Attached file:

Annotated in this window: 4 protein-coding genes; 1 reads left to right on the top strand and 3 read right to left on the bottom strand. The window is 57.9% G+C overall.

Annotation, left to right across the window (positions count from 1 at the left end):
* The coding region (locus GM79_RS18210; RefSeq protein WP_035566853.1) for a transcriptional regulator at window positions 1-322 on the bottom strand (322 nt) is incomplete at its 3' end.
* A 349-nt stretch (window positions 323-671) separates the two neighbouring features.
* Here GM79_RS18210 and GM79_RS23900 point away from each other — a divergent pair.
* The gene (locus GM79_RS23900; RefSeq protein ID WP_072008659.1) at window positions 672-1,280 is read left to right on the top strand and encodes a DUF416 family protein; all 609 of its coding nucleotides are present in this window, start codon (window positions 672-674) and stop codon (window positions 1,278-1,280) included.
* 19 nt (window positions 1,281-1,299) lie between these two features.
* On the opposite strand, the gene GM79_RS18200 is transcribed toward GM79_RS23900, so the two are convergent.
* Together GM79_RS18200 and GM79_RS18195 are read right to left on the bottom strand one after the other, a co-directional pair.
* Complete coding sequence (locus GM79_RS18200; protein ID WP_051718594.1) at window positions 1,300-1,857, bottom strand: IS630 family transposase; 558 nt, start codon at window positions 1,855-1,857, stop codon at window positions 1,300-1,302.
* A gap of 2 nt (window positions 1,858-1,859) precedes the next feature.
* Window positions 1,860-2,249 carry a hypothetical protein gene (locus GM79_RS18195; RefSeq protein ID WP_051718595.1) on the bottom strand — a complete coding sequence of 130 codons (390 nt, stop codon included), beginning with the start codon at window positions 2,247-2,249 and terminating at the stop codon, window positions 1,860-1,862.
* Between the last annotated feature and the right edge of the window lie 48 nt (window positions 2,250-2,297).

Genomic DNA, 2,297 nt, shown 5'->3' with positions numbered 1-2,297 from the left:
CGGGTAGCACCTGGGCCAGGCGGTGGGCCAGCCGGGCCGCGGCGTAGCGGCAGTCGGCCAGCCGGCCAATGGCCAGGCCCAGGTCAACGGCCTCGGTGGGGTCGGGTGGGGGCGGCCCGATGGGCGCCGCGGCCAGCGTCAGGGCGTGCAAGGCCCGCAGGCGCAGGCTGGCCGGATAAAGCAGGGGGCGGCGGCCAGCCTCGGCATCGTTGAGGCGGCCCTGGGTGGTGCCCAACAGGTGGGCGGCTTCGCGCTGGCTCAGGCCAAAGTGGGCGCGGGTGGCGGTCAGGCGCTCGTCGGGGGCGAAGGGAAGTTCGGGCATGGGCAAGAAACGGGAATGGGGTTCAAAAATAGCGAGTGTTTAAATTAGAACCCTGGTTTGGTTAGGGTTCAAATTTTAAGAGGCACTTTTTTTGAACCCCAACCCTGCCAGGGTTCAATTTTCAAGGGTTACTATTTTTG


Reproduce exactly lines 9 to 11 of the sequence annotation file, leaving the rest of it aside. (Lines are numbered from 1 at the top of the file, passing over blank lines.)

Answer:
* Together GM79_RS18200 and GM79_RS18195 are read right to left on the bottom strand one after the other, a co-directional pair.
* Complete coding sequence (locus GM79_RS18200; protein ID WP_051718594.1) at window positions 1,300-1,857, bottom strand: IS630 family transposase; 558 nt, start codon at window positions 1,855-1,857, stop codon at window positions 1,300-1,302.
* A gap of 2 nt (window positions 1,858-1,859) precedes the next feature.